Tuesday, August 9, 2011

'Mars Needs Moms' DVD Review

'Mars Needs Moms' DVD Review, Written by: Karen Benardello

A children's story paired with computer animated sci-fi action in 3D seemed like it would be a perfect combination for Walt Disney Pictures when it first announced its movie 'Mars Needs Moms,' which is now available to rent at select Long Island Red Box locations. However, with its lack of creative graphics and a likeable protagonist, 'Mars Needs Moms' proves that even animated action movies need unique effects and relatable characters to be enjoyable.

'Mars Needs Moms' follows nine-year-old Milo (voiced by Seth Dusky), who claims his life would be better if his mom (voiced by New York native Joan Cusack) wasn't around to make him do chores anymore. That night, Martians kidnap his mom in order to take her maternal instinct and plant it in the robots that are used to raise their children. Realizing that he would really miss his mom if she was no longer around, Milo follows her onto the spaceship that takes her to Mars.

While on Mars, Milo must avoid capture from the Martians and their leader, the Supervisor (voiced by Mindy Sterling). in order to rescue his mom. However, a fellow human, Gribble (voiced by fellow New York native Dan Fogler), is determined to keep Milo on Mars so that he can have a friend. But a rebellious Martian girl, Ki (voiced by Elisabeth Harnois), is determined to help Milo and his mom, and bring love back to the Red Planet.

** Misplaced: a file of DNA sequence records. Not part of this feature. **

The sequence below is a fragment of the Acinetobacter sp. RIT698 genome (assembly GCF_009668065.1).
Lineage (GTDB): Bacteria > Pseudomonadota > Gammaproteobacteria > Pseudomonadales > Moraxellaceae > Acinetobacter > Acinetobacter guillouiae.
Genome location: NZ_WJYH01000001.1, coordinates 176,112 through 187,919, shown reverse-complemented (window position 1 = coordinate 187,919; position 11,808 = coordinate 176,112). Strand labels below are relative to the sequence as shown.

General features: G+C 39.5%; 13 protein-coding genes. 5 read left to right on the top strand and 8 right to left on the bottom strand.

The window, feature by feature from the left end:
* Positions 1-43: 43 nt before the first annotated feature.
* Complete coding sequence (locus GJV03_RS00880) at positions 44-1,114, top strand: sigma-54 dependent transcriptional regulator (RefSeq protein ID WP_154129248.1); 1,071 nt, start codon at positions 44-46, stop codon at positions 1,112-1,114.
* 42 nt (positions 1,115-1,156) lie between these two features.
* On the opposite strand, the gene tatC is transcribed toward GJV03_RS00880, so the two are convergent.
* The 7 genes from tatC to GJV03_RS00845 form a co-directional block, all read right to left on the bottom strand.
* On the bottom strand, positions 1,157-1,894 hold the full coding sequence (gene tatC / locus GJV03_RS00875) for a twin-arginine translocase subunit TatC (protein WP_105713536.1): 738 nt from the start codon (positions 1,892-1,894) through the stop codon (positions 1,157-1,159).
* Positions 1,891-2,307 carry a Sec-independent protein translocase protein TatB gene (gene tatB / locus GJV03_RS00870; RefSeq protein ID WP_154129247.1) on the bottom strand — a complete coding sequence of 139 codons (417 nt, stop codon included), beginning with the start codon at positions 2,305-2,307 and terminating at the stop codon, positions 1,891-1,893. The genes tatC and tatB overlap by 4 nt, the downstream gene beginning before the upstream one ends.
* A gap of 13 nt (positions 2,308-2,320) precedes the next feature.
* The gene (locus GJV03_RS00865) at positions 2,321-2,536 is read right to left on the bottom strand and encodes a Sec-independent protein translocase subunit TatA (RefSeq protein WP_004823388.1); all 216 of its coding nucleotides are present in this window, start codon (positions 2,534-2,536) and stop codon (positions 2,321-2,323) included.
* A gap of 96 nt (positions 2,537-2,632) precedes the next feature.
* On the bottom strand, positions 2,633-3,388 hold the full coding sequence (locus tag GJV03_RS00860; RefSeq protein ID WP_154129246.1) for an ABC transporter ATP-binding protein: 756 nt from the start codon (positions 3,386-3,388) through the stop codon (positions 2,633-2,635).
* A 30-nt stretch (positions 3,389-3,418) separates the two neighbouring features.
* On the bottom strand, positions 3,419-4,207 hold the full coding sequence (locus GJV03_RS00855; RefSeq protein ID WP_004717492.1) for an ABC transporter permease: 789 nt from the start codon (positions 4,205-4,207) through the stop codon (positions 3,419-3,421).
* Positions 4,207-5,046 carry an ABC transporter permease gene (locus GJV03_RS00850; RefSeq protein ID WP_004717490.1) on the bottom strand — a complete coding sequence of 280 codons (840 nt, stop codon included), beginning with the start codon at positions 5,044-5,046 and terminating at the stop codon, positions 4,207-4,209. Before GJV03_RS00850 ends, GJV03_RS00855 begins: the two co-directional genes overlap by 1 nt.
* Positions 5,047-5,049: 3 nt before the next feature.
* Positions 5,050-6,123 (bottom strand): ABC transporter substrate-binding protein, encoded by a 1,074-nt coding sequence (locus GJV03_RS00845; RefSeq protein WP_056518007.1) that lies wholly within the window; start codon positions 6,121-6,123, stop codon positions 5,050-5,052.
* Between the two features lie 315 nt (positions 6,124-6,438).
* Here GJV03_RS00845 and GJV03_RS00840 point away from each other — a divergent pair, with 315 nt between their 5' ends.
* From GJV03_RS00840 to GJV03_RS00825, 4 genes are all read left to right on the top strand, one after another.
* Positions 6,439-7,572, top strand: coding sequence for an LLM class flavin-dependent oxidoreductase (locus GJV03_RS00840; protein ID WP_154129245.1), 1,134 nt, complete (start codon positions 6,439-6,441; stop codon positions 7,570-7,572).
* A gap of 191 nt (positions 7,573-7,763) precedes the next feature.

While director Simon Wells is trying to recapture the box office success he achieved with his last directorial effort, the 2002 Academy Award-nominated sci-fi movie 'The Time Machine,' with 'Mars Needs Moms,' he ultimately failed to incorporate any effective action effects and elements into his latest effort. The most disappointing aspect of 'Mars Needs Moms' is the computer animation; while the genre has spawned numerous hits over the past 15 years, including 'Cars' and 'Finding Nemo,' the graphics in 'Mars Needs Moms' don't have the same allure as the films that have made those films popular.

To continue reading this review, please visit Examiner or Associated Content.

No comments:

Post a Comment